Thursday, April 5, 2007

Silent Night

An unexpected but fond farewell to Bob Clark, who died last night in an automobile accident with a drunk driver, and whose limited but highly respected and influential work in the horror genre endeared him to many and will likely one day put his name among that of Tod Browning, James Whale, and the like.

About three years ago I had the opportunity to interview Bob for Fright Media, the site I was writing for. At the time this was something of an honor, not only because I really enjoyed his horror films (Children Shouldn't Play With Dead Things, Deathdream/Dead of Night, and, most noteworthy of all, the original Black Christmas -- one of the few movies that always seem capable of scaring me all these jaded years later), but also because interviews with Bob weren't very common. His was a name that everyone in the genre knew, but would always prompt an "Oh yeah" response, always an afterthought in a discussion about great horror directors.

As we talked, it became clear to me that Bob was not really much of a "horror fan," though he knew the genre and its signature films, as well as his place in it. He pointed to A Christmas Story as the most important film in his career, as it was the one that made him a "Hollywood director," as he put it. I was a little disheartened to hear that the man primarily responsible for what I've long considered to be some top-tier horror films looked to his "mainstream" work as the watermark for his success in film, but after all, John Carpenter's admitted he's only after the money, and we still continue to fawn over him. Besides, Clark's work remains just as effective for those who know what his motivations were as it does for those blissfully unaware.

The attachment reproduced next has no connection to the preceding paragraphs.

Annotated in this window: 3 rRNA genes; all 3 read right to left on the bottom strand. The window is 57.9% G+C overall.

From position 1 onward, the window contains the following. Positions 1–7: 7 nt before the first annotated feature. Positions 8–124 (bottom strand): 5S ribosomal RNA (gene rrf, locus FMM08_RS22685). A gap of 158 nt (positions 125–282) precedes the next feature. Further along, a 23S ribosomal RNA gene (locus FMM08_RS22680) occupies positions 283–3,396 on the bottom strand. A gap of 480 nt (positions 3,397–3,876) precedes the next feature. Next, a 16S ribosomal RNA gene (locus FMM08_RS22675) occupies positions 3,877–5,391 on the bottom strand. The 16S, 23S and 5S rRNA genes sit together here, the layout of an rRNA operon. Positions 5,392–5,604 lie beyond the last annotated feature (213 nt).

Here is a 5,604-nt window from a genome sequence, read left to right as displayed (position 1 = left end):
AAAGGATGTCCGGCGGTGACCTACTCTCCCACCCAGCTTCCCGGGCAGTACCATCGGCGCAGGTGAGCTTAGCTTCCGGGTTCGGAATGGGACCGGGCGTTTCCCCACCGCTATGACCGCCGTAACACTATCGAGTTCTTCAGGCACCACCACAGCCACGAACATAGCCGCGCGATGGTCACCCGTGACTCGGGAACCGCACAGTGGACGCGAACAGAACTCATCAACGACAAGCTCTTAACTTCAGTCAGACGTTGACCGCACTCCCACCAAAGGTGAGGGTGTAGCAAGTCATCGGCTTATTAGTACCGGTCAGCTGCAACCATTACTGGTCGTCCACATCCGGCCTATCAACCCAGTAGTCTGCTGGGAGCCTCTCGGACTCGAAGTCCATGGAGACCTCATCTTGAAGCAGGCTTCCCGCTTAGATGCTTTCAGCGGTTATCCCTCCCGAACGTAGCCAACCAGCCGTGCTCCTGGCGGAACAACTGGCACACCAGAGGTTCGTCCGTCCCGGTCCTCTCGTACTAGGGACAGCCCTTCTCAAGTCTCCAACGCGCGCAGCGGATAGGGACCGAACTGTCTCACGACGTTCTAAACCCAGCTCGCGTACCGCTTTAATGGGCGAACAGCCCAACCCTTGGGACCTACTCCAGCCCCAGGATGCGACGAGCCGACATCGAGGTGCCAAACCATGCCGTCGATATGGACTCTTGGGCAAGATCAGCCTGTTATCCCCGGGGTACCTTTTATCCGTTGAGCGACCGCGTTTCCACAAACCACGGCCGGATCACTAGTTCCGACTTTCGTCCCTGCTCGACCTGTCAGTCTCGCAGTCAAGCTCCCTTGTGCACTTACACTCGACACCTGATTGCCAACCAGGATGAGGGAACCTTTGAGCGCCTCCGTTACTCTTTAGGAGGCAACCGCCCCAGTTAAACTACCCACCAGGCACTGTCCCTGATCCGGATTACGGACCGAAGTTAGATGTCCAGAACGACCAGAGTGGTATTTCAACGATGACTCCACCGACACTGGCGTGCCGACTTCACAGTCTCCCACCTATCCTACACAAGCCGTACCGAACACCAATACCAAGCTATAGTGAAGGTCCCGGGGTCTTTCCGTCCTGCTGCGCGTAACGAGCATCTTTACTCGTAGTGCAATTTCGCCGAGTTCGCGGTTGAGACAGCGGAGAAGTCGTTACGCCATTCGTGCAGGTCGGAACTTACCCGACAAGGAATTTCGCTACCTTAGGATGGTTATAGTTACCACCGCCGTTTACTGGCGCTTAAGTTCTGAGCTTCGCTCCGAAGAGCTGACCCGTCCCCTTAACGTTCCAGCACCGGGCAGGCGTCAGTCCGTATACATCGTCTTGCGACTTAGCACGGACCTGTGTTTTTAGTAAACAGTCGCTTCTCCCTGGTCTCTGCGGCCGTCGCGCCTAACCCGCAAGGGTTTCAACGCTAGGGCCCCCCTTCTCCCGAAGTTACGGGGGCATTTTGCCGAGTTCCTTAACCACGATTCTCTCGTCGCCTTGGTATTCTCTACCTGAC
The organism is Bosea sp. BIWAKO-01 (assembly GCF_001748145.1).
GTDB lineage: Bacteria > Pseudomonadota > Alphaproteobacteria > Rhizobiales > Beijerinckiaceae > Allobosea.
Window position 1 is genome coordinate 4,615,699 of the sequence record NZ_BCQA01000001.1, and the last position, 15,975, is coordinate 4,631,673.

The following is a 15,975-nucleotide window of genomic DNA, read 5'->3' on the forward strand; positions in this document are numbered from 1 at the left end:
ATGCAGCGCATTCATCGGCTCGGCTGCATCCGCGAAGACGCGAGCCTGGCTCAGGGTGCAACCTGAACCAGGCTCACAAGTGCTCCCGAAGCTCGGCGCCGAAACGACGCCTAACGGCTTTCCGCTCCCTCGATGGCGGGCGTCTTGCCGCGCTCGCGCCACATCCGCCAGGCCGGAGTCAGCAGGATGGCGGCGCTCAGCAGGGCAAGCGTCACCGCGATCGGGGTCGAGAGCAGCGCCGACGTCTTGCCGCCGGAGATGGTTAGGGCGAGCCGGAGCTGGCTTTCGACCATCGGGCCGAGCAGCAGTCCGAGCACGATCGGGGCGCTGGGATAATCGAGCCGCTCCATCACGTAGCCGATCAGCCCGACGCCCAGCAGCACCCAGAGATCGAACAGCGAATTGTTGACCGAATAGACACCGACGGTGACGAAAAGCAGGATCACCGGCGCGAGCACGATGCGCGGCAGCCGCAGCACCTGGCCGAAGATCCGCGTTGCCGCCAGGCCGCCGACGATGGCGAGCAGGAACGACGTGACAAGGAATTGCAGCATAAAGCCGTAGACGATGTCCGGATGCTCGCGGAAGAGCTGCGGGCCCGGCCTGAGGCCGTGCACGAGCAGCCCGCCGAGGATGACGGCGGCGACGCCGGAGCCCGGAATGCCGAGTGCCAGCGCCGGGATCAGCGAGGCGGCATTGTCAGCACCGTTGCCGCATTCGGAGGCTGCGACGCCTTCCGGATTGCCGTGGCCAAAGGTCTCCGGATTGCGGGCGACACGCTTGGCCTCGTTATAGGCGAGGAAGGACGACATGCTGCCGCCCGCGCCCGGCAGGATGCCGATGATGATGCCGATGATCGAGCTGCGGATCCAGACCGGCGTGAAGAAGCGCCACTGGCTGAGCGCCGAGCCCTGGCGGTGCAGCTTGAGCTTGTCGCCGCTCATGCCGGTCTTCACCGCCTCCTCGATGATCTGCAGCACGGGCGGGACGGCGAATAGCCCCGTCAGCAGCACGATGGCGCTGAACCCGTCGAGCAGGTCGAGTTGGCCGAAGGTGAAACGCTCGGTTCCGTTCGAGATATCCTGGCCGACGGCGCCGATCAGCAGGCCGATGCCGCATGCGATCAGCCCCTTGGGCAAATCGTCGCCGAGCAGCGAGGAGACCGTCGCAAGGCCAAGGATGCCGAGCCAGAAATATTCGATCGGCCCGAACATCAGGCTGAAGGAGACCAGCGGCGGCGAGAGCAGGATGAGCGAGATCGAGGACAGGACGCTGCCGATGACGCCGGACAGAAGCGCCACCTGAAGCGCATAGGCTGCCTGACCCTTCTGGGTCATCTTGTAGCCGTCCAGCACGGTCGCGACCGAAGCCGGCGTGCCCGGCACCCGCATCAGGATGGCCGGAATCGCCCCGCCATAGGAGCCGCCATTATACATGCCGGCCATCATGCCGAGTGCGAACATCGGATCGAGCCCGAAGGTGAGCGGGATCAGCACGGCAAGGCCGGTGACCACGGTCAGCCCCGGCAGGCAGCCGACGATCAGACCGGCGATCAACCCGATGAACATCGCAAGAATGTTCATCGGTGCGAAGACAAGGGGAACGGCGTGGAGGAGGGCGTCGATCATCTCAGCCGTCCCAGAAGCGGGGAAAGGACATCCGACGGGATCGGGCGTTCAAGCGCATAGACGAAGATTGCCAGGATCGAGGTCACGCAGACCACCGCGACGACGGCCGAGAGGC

At the time we spoke Bob was in the negotiation process of getting Black Christmas remade, and was writing the script for a remake of Children Shouldn't Play with Dead Things. Neither one seemed like a good idea to me, and I've yet to see the James Wong-helmed Christmas redo, but I remember being satisfied just knowing that Clark was willing to come back to the genre, even if it was only for the potential money involved. Perhaps, I thought, the remakes would be successful and would encourage him to make new horror movies based on new ideas.

Perhaps the most tragic aspect of Bob's death, for horror fans, is that now we'll never know.

Goodnight, Bob.